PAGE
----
The rebuilding of the Berlin City Palace

By Florian Bergstadt
22 January 2009

Berlin PalaceFollowing on a decision by Germany’s national parliament, the Berlin City Palace (Berliner Stadtschloss) in the city’s centre is to be rebuilt by 2013. The reconstruction of the palace has provoked much controversy in the general public and among experts. This article examines the background to the debate.

For a better understanding of the controversy, some knowledge of the history of the site is needed. Most of the palace was constructed in the first half of the 18th century during the period of Prussian absolutism under Frederick I and Frederick William I, the “Soldier-King”. It was to serve as the city residence of the Hohenzollern dynasty for almost two centuries.

The palace was extensively damaged during bombing raids in 1945 and suffered further heavy damage in the course of street fighting between Soviet troops and German soldiers, leaving it a ruin at the end of the Second World War. In 1950 the remains of the palace were demolished and cleared away on instructions from the Stalinist German Democratic Republic (GDR) regime. Now the façade of the palace is to be reconstructed, although the organisation and decoration of the palace’s interior were always regarded as its principal assets.

In 1973 the Palace of the Republic was constructed on the site of the former City Palace to serve as the seat of the GDR parliament. The greater portion of the building, however, consisted of various rooms and halls dedicated to cultural events. Conceived of as a cultural centre, its design was closely related to that of other European buildings of the time, such as the Pompidou Centre in Paris.

After the fall of the Berlin Wall in 1989, the palace was closed and steps were undertaken to dispose of the asbestos in the main body of the building. Two small but vocal initiatives soon formed around the figures of businessman Wilhelm von Boddien and architect Kathleen King von Alvensleben. Their proposal was to tear down the Palace of the Republic and replace it with the former City Palace. The federal parliament (Bundestag) eventually supported this policy and in 2003 delegates, by a large majority, voted for an extensive reconstruction of the Prussian palace.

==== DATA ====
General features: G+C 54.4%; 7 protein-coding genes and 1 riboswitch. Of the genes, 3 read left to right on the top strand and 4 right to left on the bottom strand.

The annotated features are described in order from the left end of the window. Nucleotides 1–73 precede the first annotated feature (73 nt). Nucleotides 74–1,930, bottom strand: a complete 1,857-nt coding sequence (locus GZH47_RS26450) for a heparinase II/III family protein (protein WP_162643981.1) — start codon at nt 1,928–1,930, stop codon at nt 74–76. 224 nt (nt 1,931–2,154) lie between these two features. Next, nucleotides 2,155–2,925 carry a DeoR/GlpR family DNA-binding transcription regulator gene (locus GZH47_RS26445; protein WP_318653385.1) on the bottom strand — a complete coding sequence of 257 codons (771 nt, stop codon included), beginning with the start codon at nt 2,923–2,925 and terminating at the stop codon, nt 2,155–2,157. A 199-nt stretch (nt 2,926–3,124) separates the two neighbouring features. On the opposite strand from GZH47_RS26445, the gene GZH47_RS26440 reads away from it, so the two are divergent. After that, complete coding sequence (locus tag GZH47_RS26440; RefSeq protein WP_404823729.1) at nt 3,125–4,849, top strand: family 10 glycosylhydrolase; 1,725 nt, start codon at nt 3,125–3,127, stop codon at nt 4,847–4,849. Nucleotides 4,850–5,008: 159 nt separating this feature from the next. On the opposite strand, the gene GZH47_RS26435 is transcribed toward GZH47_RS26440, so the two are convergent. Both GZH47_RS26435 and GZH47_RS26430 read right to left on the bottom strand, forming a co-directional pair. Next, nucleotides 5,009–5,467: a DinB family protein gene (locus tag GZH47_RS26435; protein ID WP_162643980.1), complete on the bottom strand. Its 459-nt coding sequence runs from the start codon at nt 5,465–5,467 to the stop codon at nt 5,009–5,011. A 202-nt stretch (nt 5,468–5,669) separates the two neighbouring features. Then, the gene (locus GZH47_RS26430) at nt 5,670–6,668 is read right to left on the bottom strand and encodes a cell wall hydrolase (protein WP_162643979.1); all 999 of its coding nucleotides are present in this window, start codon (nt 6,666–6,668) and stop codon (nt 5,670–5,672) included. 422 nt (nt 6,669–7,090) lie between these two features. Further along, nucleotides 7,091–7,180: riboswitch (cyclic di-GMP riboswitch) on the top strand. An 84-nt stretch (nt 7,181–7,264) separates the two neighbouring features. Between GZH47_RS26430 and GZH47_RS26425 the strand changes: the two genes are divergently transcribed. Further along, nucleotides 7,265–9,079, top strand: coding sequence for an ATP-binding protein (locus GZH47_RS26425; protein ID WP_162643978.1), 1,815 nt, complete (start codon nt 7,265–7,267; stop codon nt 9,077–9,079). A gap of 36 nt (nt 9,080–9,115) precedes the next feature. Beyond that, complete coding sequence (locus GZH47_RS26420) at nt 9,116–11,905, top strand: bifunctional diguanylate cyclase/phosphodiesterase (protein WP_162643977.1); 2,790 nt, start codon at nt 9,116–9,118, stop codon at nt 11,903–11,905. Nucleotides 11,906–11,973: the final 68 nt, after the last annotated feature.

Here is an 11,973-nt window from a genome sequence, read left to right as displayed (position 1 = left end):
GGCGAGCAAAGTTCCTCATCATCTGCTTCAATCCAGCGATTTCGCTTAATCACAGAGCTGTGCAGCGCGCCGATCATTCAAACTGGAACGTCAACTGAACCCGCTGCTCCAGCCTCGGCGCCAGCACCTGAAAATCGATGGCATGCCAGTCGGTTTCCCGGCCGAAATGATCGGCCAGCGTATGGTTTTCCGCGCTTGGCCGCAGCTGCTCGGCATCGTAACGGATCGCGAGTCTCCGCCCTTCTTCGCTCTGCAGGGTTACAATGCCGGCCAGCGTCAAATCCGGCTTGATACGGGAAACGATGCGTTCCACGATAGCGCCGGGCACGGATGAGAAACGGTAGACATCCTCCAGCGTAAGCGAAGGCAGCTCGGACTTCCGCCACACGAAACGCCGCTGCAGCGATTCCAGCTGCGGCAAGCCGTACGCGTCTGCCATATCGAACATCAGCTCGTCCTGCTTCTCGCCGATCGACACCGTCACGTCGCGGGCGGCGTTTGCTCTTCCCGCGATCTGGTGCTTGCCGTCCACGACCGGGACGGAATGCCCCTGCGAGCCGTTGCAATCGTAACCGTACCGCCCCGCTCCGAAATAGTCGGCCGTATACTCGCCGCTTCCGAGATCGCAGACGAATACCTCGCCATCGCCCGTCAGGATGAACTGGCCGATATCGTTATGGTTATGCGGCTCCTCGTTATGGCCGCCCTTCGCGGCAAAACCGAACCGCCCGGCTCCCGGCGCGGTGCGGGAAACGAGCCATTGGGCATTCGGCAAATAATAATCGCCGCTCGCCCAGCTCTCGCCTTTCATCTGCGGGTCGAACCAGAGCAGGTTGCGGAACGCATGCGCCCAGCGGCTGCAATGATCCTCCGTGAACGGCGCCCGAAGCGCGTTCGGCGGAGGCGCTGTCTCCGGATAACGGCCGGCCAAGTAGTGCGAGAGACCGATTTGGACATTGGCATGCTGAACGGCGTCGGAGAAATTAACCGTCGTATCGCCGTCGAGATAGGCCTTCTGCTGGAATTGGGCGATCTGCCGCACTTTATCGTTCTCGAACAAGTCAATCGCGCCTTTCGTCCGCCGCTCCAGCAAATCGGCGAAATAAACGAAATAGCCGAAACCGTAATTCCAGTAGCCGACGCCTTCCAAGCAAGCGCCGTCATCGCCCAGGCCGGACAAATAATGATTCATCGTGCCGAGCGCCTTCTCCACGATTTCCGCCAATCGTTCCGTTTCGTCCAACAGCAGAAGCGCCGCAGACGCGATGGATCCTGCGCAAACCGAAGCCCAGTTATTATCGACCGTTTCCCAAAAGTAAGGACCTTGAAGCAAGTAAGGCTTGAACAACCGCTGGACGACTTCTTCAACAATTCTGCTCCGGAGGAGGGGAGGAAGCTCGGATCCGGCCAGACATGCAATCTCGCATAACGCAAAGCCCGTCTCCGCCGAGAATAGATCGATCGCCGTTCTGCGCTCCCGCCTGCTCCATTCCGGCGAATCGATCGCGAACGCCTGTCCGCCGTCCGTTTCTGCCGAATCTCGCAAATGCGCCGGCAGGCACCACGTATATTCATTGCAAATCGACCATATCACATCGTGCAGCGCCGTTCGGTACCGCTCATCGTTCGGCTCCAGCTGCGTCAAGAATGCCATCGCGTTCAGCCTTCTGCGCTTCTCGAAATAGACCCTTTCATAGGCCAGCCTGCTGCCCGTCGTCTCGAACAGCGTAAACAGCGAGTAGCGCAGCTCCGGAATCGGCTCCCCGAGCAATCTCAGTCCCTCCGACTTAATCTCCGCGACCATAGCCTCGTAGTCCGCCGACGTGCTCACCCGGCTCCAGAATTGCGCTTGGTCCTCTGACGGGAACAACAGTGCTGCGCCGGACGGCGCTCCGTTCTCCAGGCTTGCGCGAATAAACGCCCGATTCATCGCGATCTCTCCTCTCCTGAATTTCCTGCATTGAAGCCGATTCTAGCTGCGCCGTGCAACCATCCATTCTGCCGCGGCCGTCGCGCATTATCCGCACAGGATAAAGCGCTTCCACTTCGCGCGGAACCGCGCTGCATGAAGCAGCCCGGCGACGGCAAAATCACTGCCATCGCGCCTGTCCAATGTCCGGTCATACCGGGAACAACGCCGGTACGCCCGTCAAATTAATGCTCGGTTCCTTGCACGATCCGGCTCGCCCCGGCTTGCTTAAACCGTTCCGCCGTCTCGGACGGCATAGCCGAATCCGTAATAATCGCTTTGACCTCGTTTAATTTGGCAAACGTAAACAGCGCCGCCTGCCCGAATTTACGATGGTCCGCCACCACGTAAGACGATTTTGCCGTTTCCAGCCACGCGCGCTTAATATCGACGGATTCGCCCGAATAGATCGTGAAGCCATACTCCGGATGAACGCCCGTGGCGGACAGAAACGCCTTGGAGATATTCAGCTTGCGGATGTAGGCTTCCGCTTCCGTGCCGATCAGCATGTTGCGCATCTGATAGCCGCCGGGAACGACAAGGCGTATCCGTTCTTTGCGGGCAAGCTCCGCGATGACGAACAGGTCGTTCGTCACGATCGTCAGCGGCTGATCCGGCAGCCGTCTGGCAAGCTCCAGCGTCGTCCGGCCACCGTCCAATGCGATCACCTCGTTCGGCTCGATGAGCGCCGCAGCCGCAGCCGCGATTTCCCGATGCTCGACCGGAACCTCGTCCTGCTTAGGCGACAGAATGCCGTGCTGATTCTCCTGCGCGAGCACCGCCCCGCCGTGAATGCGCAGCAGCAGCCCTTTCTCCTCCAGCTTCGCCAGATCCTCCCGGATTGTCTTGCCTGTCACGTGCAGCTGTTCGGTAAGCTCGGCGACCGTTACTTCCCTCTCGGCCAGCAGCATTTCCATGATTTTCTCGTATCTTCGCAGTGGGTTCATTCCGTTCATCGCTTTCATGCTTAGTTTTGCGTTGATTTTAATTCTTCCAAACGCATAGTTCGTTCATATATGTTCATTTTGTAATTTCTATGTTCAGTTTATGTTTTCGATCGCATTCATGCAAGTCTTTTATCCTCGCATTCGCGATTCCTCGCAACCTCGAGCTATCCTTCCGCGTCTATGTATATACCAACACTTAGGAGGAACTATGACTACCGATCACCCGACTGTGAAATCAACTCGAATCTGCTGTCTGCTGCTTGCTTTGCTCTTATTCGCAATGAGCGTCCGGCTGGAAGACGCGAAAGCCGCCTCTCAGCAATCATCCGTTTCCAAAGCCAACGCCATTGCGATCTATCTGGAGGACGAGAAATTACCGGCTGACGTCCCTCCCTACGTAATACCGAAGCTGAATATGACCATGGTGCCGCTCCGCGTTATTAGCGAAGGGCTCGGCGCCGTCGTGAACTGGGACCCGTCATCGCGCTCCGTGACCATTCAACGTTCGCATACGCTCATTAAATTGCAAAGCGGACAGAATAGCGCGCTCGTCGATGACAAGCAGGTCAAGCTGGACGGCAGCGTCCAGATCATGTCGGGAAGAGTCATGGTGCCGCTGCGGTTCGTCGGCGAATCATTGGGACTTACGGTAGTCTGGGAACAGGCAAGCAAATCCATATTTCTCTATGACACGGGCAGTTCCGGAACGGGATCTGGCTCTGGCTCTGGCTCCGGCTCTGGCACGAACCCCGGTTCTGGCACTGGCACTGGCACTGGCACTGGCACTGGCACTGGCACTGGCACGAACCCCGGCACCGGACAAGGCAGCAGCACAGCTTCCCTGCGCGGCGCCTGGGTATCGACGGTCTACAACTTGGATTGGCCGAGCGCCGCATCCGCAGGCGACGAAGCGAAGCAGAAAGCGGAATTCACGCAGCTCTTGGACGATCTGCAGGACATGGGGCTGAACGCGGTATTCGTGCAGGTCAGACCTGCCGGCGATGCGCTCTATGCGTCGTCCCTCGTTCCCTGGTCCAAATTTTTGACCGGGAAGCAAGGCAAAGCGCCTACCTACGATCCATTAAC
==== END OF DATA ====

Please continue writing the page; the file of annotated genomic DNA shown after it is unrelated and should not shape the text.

According to the parliament’s guidelines, three of the palace’s baroque facades and its smaller courtyard are to be completely rebuilt. It remained uncertain for some time what would be done with the space behind this architectural scenery. Eventually, the decision was taken to integrate as unobtrusively as possible a modern structure—the Humboldt Forum, named after the great German scientist, Alexander von Humboldt—into the reconstructed palace. At the moment the plan is for the Humboldt Forum to be an ethnological museum, relocating the collection currently located in Berlin-Dahlem.

So as to realise this project, a building that was truly “historic”, the Palace of the Republic, was torn down. Prior to its demolition, the latter palace was used in 2004 as a temporary space for exhibitions, art installations and theatrical performances. International artists contributed numerous projects, taking a stand against the planned demolition and seeking to provoke a public discussion over “lost utopias” and the search for new social perspectives. However, they were unable to prevent the razing of the building in December 2008.

From the standpoint of historical preservation, the reconstruction of the Berlin City Palace is nonsense. The preservation of historical monuments, in the modern sense, means the maintenance and restoration of existing buildings along the lines of their original construction. The purpose of such projects is to preserve the structures as witnesses of their times. In the case of the City Palace, however, the plan involves the wholesale reconstruction of facades with many details unknown, which will have to be reconstructed largely out of fantasy. Nevertheless, a genuine testimony to the recent past—the Palace of the Republic—was destroyed, despite protests from concerned conservationists.

Neither can the debate be reduced, as many people would have it, merely to the question of what the palace contributes to the cityscape. Such a perspective regards the city as a collection of scenic sites and ignores the deeper historical context that shapes the image of an urban area.

The plan for the rebuilding of the City Palace could only succeed because it jibed with the needs of leading political circles to reinterpret the past for present-day purposes. It should be noted that the Berliner Stadtschloss is a building identified with a highly undemocratic tradition. Not only was it constructed at a time when many contemporaries saw Prussia as the epitome of the authoritarian state. Prussia was also a state stamped by a culture of militarism that fatally impacted on the course of the 20th century.